Tax plan will force timberland owners to sell

By John McMillan


Ray Jenkins, a former editor at the Advertiser who later was President Jimmy Carter's press aide, once said of editorial writers: "They're the guys who come down out of the hills after the battle is over and shoot the wounded."

In the present debate over Gov. Bob Riley's $1.2 billion tax plan, it is obvious the "mainstream media" is supporting the package. But that support is leading to editorializing that borders on shooting the wounded.

In a recent editorial, the Advertiser again took up the chant of "large timber interests" being one of the primary bad guys in Alabama.

To set the record straight on timberland, only 16 percent of Alabama's 23 million forested acres is owned by the forest products industry. Private landowners own 78 percent of Alabama forestland and working families hold most of that land. The remaining 6 percent is owned by governmental entities.

The editorial stated: "Timber and farm interests have had it so good for so long under Alabama's tax system that they rebel at the thought of even modest adjustments in taxation."

That's nonsense. Our association is not against a fair and balanced tax policy. We supported the Torbert Commission Report a few years ago that advocated higher taxes, but spread the misery around so that no one group was singled out.

No matter how you slice it, Amendment One singles out all property owners for a disproportionate hit on taxes. They are hit with the $470 million increase in the Riley plan and will also see an increase of $400 million a year because of annual property reappraisals ordered by the revenue commissioner. This latter increase, once fully implemented, will come about regardless of what happens to Amendment One.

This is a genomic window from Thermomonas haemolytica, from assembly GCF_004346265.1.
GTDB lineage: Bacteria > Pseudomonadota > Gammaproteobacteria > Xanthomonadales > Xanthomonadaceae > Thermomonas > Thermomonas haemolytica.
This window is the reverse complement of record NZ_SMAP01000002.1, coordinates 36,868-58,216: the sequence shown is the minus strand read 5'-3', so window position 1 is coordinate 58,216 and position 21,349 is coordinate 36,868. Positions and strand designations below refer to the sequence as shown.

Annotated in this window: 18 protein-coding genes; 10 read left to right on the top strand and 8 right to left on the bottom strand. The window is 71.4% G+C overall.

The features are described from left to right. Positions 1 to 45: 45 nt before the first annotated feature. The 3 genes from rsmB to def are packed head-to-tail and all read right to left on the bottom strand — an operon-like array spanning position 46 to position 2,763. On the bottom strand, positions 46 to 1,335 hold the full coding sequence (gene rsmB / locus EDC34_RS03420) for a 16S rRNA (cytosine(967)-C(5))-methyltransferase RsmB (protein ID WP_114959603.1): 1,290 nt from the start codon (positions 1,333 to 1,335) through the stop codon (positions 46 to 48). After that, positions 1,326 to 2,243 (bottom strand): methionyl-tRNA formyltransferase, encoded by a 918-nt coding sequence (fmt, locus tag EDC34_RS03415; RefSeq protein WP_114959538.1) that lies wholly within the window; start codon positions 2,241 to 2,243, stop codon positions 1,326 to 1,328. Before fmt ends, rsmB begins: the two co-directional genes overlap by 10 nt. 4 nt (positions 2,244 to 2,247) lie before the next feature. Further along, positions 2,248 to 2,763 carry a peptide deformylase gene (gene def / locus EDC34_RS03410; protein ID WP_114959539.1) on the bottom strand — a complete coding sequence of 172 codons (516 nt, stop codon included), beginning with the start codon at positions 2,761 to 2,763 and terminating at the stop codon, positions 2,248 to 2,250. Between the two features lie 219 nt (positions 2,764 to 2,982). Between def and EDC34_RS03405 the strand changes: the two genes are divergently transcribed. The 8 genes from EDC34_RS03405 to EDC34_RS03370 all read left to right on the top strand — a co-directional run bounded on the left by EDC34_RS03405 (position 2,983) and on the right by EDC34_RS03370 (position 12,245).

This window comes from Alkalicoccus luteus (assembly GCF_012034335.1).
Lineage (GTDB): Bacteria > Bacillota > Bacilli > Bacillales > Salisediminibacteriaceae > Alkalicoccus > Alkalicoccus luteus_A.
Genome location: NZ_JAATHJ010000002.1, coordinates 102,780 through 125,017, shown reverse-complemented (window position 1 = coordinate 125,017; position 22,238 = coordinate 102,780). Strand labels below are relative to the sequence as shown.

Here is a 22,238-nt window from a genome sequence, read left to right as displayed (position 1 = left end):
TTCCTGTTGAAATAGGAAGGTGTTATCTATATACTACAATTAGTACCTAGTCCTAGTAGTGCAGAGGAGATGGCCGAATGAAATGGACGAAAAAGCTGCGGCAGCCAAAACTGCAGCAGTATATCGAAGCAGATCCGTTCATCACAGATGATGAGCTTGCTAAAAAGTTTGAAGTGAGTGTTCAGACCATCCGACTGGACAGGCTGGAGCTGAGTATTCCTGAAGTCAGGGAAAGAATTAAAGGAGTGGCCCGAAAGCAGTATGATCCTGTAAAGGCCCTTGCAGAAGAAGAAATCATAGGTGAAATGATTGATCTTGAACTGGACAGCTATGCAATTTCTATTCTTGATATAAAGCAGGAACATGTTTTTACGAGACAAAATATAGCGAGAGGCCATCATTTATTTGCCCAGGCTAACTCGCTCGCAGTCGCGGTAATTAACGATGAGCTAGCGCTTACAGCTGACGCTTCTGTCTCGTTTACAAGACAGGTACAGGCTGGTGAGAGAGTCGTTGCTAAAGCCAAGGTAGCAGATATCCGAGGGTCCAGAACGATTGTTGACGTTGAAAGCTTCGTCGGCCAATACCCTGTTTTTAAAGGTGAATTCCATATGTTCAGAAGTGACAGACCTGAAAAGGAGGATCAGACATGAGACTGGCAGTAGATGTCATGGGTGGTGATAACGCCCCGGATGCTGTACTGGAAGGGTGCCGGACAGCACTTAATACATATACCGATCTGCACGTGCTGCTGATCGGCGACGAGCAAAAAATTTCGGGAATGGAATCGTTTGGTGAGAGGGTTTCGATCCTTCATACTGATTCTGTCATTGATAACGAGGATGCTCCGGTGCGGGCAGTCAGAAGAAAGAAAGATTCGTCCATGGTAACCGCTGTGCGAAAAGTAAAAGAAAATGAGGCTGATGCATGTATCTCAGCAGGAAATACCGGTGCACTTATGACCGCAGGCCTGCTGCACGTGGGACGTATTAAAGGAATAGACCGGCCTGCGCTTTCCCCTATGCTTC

Apparently Amendment One supporters thought it would be good politics to put a 2,000-acre cap on current use valuation for the ownership of land so they could demagogue "large timberland owners and big out of state corporations."

But I have a question for those blindly supporting the pro-tax position. What if someone living in a 2,000-square foot home decided to add an additional 1,000 square feet? Would it be fair to force that person to pay five or six times more in property tax for each square foot over the original 2,000? I don't think so.

There are many Alabamians who own more than 2,000 acres of timberland who are "land poor." They own a lot of land, but are not wealthy. In most cases they simply worked hard and chose to invest in land, as opposed to other types of assets.

The Riley tax plan would tax the land they own above 2,000 acres like prime development land that generates millions of dollars in retail sales. Since a lot of timberland owners see very little income from their land until they harvest timber, sometimes 20 years or more down the road, many of these landowners will have no choice but to sell land to developers.

The recent Southern Forest Resources Assessment study conducted by the U.S Forest Service, the Environmental Protection Agency and other agencies, cited "urban sprawl and development" as the two greatest threats to the forests in the Southeastern United States.

If the desired result of state tax policy is to remove trees and clear land for development, then Amendment One will accomplish that goal.

If, on the other hand, you want to see our forests continue to provide abundant wildlife and outdoor activities and the intangible benefits of clean air and water, you should vote no on Amendment One.

John McMillan is executive vice president of the Alabama Forestry Association.